OMG an addictive multiplayer game



I am not a “gamer”.  I enjoy the challenge of mastering a first person shooter game.  That can take days or months. Often I’d be at it practically all day and night for a while.  Eventually I’ll feel proficient and put the game down for a while: months or more typically years.  That’s me, work hard to “master” something then move on.  I’ve always played against a friend or family member one-on-one or played with a number of bots.

Battlefield V feels different.  It has the draw of the first person shooter game (FPS), but much more.  I’ve started playing battlefield games with 16-32 other players and “graduated” to 64 other players.  No two games are similar. Perhaps the most fascinating aspect of this “game” is the teamwork the framework encourages, perhaps even requires.  To be effective a squad of 4 players must work together.  All players can resuscitate  a downed comrade before he/she bleeds out.  A medic does this much faster.  To keep the squad functional, the medic needs to stay close to the group.  Resuscitation is extremely well done.  There is some significant interaction between the avatars of the two players.  The first time I recovered, I felt a bond with my savior.  It was palpable.

Then too the avatars cover racial and gender. Without knowing it, the first time I selected the medic class I spawned as a woman.  What a surprise when my avatar spoke.  This game can help break down boundaries between races and sex as people work together toward a common goal.

The goal is not to shoot anything that moves.  The goal is to capture and keep objectives.  This does necessitate extreme mayhem.  However the game is goal oriented and focused on team play (even team building).  Playing with headphones and a mic makes squad communication so much easier.

I played one game where the squad leader was on top of things and gave orders as to what objective we should go after.  Each battlefield (map) has a varying number of objective sites.  It is up to the squad or squads to chose what to attack and how to advance against the opposing force.  It is not simply a game of shoot ‘em up; but rather a game of strategy and reflexes.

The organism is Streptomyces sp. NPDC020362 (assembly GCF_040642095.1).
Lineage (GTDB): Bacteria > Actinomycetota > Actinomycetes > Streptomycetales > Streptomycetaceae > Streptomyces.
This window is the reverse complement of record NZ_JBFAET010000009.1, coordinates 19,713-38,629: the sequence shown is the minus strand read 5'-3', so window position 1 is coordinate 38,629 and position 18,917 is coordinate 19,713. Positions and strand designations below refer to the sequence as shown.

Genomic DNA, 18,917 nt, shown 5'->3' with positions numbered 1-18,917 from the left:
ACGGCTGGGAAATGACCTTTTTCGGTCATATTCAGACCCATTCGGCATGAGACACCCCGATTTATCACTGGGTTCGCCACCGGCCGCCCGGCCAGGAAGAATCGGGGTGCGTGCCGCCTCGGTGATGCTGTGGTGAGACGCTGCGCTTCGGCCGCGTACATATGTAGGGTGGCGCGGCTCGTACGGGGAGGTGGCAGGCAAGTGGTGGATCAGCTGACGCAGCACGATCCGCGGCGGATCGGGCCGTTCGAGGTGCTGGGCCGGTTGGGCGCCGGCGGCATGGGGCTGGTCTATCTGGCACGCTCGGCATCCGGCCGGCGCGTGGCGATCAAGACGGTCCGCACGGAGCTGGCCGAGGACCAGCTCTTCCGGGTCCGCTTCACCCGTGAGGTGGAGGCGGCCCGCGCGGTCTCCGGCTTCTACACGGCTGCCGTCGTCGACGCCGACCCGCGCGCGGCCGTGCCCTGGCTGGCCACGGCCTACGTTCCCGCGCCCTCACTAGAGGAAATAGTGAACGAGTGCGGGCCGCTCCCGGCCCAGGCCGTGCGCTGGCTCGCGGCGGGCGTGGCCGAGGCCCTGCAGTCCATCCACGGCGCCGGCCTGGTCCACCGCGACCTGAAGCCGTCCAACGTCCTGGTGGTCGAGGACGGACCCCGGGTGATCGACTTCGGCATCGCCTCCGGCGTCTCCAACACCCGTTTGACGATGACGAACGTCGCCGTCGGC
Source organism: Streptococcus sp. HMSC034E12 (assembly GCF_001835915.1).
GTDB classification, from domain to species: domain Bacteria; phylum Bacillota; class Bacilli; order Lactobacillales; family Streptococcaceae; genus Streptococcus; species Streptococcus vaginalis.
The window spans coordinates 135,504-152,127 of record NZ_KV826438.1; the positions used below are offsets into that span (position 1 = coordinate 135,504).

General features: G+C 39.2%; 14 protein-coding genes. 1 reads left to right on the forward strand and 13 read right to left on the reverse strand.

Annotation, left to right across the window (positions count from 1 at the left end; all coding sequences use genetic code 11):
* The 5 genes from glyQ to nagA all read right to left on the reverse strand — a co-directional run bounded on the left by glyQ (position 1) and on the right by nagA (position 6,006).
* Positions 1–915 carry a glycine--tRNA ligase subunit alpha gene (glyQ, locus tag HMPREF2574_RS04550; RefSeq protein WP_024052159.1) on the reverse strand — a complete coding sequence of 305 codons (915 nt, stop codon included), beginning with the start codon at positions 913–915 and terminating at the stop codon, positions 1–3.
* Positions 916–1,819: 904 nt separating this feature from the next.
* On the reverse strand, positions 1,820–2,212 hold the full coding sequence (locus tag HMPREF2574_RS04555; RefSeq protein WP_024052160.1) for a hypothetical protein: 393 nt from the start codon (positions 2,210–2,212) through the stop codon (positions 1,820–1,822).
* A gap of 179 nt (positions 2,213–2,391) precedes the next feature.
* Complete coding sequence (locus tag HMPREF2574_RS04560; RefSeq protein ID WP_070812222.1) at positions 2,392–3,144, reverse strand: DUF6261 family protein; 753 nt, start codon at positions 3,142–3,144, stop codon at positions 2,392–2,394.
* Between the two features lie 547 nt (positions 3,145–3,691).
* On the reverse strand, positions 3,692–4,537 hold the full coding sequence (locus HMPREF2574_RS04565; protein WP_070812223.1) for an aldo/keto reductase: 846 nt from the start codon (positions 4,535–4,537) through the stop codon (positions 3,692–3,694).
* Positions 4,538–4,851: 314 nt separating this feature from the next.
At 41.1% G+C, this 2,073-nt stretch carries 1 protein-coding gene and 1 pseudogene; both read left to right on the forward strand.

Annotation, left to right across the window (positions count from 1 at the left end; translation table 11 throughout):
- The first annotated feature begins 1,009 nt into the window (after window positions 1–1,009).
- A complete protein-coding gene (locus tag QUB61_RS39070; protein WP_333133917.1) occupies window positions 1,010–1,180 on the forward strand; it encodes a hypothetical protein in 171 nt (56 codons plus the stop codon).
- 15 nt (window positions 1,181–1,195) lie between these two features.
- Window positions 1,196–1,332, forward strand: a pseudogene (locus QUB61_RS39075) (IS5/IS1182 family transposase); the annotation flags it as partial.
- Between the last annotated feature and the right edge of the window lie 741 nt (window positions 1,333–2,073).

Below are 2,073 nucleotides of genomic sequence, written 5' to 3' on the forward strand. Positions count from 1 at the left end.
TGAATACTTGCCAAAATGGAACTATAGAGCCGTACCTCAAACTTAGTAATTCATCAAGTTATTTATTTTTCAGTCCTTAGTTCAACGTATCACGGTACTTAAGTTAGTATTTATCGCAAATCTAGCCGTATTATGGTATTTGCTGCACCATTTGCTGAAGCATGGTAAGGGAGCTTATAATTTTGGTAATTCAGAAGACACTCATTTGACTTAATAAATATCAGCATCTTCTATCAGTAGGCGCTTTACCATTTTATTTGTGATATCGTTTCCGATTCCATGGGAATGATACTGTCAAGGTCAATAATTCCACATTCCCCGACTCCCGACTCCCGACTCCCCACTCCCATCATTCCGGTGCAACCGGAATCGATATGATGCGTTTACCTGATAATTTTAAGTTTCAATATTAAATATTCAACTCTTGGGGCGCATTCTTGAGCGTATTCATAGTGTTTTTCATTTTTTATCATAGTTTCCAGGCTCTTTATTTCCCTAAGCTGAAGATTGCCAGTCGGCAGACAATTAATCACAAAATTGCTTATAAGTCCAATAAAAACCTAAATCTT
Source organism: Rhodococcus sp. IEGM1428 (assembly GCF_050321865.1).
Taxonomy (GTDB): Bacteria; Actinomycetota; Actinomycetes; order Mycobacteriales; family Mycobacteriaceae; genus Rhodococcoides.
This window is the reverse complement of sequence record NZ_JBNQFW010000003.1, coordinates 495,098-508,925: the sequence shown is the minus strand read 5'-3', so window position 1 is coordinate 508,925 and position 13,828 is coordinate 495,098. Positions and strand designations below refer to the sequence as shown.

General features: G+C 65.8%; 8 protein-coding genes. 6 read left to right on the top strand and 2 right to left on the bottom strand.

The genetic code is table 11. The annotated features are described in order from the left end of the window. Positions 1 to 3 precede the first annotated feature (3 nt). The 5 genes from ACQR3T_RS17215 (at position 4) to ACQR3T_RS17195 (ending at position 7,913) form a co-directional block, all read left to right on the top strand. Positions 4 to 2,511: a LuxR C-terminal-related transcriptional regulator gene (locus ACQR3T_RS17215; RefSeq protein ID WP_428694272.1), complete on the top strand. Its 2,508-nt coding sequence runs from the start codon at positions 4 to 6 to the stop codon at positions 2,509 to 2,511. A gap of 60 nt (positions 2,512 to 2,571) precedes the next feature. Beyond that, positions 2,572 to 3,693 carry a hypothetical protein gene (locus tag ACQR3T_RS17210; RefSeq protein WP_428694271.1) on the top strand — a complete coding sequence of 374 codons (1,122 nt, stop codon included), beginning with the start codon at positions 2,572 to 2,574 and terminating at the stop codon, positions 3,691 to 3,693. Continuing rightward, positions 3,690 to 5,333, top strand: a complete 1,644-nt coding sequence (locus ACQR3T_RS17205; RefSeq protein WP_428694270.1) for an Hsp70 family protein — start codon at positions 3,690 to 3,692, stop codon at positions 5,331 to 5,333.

As game play continues over time, players level up and acquire new weaponry and rank.   The game includes vehicles, air planes, and I think naval vessels.  Driving a tank is pretty straight forward, though anti tank weapons abound.  The life of a tanker is short, the machine gunner’s life is still shorter.

With more than a passing familiarity with flight simulators and knowing how to fly a plane, I thought I’d give flight a try. That will take much more practice.  I think I’ll need to reverse the standard up/down controls.  I pull up on the stick and head toward the ground.  For now I’ll focus on the infantry with the occasional tank.

This game is unadulterated fun and extremely addictive. It is huge in scope with the promise of significant expansion over time.  I read that the game is “half done”.  Great, well maybe. I’m retired and have lots of time to burn, though my wife will have something to say about it.  At least with headphones she doesn’t hear the sound of battle: no explosions or rattle of small arms fire.


All player statistics are stored on a website.  The stats are public and extremely thorough.  You can check out where you stand relative to your friends and the best of the best.  I’m close to the bottom for now.  When playing I often hear “Too Slow!” as I get shot up.

The game plays in 4K making the terrain and avatars quite life-like.  The game is well done.  I’ve read some griping from players who are upset that women avatars are available, or that the game is focused more on team play.  There’s always someone not happy with change.

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